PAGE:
pages 4 and 5
Narratives about two of the highways on Hill House Estate were published in Volume I (they were Drummond Drive and Woodcroft Avenue) but on this occasion we shall talk about the third major road on this Estate, namely The Highway.
First, it is worth mentioning that this Estate has an unusual feature inasmuch that there are only two direct access points for the three roads. Entry to the northern end of Drummond Drive is possible from Gordon Avenue but at the other end access must be achieved via The Highway. It was originally intended that the southern end should have a junction with Mountside but two additional houses erected in Woodcroft Avenue effectively blocked this right of way (apart from a footpath).
The lower level of Woodcroft Avenue joins up with Drummond Drive but the elevated end is obstructed by Stanmore Golf Course: The Highway suffers a similar restriction due to a row of concrete spurs which prevent the passage of vehicles into Gordon Avenue. The original plans intended that The Highway should link up with Chartley and Masefield Avenues with access to Stanmore Hill but this objective was never achieved.
Hill House Estate was bought by a Mr Jeffries and developed by Standard Estates Limited. The building contract went to a Michael Bellis of Wallasey and construction began in The Highway at the Kenton Lane end in 1933 after the road had been made up. The next group of houses (north of the Drummond Drive inter-section) was completed in 1934 but a difference of opinion between Jeffries and Bellis halted operations at number 28. Subsequently the properties from number 30 to the top of the hill were built under a sub-contracting arrangement and are of different design to the earlier houses.
In those days, what was termed as a 'Type C.1 house could be bought freehold for £665 on a deposit of £35 (including legal and road charges); larger houses ranged up to £900.
Despite these bargain prices the sale of properties was not running at a satisfactory level and Jeffries offered £5 to any resident who could introduce a new purchaser but some houses were eventually rented to tenants.
An interesting facet of The Highway (which also applied to many other roads int he district) was that lighting was originally supplied by electricity but gas proved to be a more economical proposition and so mantels replaced bulbs in the late 1930's. Later electricity was reintroduced. mAn unusual feature of many houses in The Highway is that the window frames were manufactured in Russia, which suggests that it may have been necessary to build the houses around the window frames!
In a 40-year-old brochure published by Standard Estates Limited, The Highway is described as being situated on 'gently moulded hills, surrounded by verdant lanes and age-old trees giving a quiet pastoral beauty that is an ideal setting for one's home'.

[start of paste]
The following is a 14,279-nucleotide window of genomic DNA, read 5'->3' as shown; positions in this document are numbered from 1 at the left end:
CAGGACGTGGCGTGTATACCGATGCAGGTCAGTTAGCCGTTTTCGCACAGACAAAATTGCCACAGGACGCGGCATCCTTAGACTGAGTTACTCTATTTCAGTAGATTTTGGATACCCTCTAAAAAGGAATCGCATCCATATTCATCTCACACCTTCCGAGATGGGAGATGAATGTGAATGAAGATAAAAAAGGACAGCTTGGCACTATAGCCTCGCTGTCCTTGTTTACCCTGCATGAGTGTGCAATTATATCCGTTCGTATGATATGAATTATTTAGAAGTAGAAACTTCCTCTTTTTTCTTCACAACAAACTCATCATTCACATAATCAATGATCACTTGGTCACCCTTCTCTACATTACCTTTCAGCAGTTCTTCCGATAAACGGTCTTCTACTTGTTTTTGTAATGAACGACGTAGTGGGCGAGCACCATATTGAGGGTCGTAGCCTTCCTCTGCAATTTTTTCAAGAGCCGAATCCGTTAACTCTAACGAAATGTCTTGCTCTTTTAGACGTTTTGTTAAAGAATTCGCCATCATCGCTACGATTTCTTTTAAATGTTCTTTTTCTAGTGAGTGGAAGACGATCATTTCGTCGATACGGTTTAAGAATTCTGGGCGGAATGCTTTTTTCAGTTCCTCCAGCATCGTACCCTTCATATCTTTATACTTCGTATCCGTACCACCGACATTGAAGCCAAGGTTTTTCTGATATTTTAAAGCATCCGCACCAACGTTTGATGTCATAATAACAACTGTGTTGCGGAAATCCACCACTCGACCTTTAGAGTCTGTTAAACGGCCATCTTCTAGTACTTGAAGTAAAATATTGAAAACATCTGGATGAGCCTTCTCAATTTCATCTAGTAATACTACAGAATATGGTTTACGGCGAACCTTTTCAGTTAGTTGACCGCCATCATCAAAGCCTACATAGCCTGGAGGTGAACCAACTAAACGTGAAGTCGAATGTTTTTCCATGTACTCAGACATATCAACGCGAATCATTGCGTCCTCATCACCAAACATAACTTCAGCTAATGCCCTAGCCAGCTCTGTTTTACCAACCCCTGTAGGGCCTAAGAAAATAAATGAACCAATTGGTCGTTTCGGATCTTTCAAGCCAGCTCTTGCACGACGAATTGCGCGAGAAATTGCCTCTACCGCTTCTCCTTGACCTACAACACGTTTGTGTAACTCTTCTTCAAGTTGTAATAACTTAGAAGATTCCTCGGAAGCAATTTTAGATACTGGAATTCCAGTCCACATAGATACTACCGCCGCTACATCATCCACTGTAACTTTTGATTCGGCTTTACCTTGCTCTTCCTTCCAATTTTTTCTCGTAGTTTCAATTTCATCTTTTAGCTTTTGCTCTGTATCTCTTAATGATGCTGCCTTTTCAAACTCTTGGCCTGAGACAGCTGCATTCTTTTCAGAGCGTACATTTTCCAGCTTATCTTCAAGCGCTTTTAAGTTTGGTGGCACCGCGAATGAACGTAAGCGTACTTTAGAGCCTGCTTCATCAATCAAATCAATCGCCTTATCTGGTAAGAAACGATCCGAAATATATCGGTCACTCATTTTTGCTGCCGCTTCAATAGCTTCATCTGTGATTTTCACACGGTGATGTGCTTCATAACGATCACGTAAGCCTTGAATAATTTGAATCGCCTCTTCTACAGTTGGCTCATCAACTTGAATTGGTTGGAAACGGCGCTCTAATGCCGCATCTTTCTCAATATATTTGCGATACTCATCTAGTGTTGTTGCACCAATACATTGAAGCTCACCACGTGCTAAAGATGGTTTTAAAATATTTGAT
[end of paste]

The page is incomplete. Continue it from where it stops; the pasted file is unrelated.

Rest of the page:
An interesting theory has developed over the years about the 'moulded hill' which is known locally as 'The Mount'. Because of its incongruous geographical position it is thought possible to have been man-made at the time of the Roman occupation of the area. The support for this theory is based on the fact that the Romans were anxious to survey London from suitable high ground (in case of invasion). Harrow-on-the-Hill presented an ideal opportunity for this purpose but unfortunately the view of London was blocked by Barn Hill, Wembley. And so The Mount was created.....
For three hundred yards on the west side of the elevated end of The Highway there are no houses as the golf course boundary fence extends to the pavement. The view from here is superb and Harrow-on-the-Hill can be clearly seen, topped by the slender spire of St. Mary's, the Parish Church which was built by Lanfranc in the reign of the Conqueror and consecrated by St. Anselm, Archbishop of Canterbury in 1094. It is reputed that the spire can be seen from ten counties. At the top of the hill on the opposite side to the golf course is situated a group of nine detached properties (in the form of a Close) which house senior R.A.F. officers from various stations in the district.
The summit of the hill up which the road climbs is 400 feet above sea level and no doubt this elevated position earned it the name of 'The Highway'. Being a 'no thoroughfare' road however, the term 'highway' is somewhat ambiguous since the dictionary describes this designation as a 'main route, a through road'.
Although the residents of The Highway enjoy a peaceful life away from maddening crowds, the crossroad with Drummond Drive has on occasions seen some frightful accidents. A boy cyclist was killed at this point a few years ago and on other occasions cars have collided and overturned.
As in the case of other adjoining roads, consequent upon the amalgamation of rail-ways under the Act of 1921, railwaymen from Manchester (previously employed onthe London and York Railway), Derby (Midland Railway) and Stoke-on-Trent (Northernand Scottish Railway) were amongst the earliest residents and a few still remain;six of the original families were still in residence in 1974.
Should mechanical conveyance not be available, the physical effort required by residents to climb The Highway (particularly when loaded with shopping) must sometimes be considerable but this is the price one must pay for seclusion and freedom from the heavy traffic which destroys the pleasure of living in some adjoining highways.